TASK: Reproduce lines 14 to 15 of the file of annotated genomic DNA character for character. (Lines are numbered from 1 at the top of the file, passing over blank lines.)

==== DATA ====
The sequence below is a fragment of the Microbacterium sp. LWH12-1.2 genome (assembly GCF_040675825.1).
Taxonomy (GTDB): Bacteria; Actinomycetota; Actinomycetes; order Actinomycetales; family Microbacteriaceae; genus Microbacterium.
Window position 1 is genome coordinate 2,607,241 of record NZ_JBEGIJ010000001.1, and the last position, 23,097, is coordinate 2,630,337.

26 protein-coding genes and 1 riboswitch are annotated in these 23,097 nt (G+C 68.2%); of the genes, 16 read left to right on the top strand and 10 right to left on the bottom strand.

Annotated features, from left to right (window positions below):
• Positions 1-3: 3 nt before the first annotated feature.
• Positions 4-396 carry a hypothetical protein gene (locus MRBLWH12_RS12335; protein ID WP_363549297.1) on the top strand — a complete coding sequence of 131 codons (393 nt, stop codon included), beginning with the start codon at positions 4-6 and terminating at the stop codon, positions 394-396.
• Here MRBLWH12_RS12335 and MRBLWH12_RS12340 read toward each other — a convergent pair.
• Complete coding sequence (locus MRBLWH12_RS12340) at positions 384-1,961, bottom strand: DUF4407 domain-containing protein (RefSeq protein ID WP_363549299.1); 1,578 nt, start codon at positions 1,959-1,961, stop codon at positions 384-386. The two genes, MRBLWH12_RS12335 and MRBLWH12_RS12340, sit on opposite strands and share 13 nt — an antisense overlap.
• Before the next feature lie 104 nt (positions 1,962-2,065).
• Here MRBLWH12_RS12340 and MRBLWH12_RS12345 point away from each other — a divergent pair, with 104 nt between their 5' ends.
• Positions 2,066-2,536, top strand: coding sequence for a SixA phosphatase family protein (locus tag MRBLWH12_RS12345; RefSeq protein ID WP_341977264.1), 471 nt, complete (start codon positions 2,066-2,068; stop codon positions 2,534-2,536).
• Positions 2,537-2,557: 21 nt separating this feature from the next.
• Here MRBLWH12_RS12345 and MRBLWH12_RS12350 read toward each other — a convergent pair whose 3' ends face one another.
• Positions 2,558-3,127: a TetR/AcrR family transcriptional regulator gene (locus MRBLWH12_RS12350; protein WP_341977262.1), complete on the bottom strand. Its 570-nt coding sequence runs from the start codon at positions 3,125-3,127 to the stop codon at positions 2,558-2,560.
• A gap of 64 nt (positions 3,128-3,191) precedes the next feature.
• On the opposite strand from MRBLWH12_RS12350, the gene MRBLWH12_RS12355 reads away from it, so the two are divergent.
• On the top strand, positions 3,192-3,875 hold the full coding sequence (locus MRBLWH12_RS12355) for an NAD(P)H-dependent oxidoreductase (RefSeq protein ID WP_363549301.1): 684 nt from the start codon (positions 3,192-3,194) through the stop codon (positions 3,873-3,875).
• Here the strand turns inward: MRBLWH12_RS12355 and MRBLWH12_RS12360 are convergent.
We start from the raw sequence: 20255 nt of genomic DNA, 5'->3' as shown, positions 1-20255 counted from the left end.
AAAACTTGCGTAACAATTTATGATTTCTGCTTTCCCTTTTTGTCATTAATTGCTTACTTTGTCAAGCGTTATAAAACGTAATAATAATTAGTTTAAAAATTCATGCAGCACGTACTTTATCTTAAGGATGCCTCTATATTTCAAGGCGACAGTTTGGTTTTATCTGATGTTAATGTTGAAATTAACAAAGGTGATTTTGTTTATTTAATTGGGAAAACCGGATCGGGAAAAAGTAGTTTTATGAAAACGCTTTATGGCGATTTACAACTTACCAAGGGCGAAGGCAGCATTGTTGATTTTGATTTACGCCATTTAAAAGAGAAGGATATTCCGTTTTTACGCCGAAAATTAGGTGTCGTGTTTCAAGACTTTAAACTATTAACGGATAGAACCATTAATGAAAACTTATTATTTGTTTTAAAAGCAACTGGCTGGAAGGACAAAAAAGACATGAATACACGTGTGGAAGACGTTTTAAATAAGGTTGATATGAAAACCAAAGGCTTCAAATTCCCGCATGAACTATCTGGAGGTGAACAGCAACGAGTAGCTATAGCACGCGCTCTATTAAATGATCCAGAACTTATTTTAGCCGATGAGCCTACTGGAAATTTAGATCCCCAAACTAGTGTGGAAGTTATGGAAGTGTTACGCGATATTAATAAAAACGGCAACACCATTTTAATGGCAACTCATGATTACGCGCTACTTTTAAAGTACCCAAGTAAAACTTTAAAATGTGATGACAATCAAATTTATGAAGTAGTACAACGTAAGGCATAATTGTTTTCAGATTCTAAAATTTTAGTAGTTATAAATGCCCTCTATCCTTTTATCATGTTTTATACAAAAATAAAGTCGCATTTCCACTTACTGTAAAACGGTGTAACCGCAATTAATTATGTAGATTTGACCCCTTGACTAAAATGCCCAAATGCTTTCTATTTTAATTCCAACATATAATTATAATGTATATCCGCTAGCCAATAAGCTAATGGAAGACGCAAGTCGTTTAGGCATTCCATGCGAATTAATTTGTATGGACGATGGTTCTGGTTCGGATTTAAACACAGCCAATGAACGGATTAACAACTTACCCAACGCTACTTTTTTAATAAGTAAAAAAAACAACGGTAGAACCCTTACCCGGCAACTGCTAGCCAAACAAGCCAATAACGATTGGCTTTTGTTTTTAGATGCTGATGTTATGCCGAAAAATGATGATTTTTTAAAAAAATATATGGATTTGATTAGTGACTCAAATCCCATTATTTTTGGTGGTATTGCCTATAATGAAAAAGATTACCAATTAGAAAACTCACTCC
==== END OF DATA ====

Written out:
• Here MRBLWH12_RS12345 and MRBLWH12_RS12350 read toward each other — a convergent pair whose 3' ends face one another.
• Positions 2,558-3,127: a TetR/AcrR family transcriptional regulator gene (locus MRBLWH12_RS12350; protein WP_341977262.1), complete on the bottom strand. Its 570-nt coding sequence runs from the start codon at positions 3,125-3,127 to the stop codon at positions 2,558-2,560.